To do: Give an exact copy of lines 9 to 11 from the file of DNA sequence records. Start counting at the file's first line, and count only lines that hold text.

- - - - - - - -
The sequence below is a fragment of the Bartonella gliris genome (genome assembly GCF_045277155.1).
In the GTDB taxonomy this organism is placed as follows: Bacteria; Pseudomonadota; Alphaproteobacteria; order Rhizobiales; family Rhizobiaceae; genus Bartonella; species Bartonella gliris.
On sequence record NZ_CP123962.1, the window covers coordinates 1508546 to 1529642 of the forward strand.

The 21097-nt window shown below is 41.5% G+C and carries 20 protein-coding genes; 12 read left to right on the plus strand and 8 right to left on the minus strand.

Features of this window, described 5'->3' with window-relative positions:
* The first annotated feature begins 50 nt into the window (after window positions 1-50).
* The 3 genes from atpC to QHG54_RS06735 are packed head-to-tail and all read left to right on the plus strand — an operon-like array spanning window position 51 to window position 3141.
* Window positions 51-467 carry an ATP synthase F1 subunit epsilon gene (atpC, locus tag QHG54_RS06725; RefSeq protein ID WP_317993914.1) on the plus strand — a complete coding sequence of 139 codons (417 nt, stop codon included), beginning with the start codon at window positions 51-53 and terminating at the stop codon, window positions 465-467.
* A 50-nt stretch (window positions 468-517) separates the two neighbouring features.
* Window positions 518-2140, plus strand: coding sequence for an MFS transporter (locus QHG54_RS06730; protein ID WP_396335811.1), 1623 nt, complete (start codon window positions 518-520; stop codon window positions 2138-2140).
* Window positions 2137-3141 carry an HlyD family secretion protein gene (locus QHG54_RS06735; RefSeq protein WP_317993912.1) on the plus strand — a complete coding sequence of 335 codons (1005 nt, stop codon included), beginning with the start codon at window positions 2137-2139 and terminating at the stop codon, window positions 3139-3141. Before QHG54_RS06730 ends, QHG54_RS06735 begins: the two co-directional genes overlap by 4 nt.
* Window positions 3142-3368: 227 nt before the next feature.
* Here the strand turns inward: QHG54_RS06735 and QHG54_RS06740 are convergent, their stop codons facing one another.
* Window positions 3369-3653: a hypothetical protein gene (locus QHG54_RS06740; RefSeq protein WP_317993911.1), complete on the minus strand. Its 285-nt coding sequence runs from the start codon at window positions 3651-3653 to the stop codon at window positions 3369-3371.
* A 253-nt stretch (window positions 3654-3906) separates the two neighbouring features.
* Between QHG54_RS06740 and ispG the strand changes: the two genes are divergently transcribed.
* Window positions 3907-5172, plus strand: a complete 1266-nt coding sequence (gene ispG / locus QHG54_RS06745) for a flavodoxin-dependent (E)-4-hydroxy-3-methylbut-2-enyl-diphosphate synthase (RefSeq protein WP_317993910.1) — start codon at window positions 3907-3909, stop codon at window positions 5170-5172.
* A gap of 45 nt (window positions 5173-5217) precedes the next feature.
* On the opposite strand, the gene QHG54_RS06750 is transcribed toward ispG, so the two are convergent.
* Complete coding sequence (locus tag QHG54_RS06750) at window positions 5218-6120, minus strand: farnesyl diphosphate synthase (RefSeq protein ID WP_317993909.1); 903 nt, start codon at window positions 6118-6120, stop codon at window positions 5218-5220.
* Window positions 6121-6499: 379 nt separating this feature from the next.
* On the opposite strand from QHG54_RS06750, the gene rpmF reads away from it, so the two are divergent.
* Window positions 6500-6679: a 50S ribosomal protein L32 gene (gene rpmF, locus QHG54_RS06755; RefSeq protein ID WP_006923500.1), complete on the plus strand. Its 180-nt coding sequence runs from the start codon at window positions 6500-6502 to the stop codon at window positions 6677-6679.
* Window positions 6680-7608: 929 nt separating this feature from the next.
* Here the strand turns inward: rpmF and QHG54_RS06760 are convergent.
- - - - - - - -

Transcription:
* A 50-nt stretch (window positions 468-517) separates the two neighbouring features.
* Window positions 518-2140, plus strand: coding sequence for an MFS transporter (locus QHG54_RS06730; protein ID WP_396335811.1), 1623 nt, complete (start codon window positions 518-520; stop codon window positions 2138-2140).
* Window positions 2137-3141 carry an HlyD family secretion protein gene (locus QHG54_RS06735; RefSeq protein WP_317993912.1) on the plus strand — a complete coding sequence of 335 codons (1005 nt, stop codon included), beginning with the start codon at window positions 2137-2139 and terminating at the stop codon, window positions 3139-3141. Before QHG54_RS06730 ends, QHG54_RS06735 begins: the two co-directional genes overlap by 4 nt.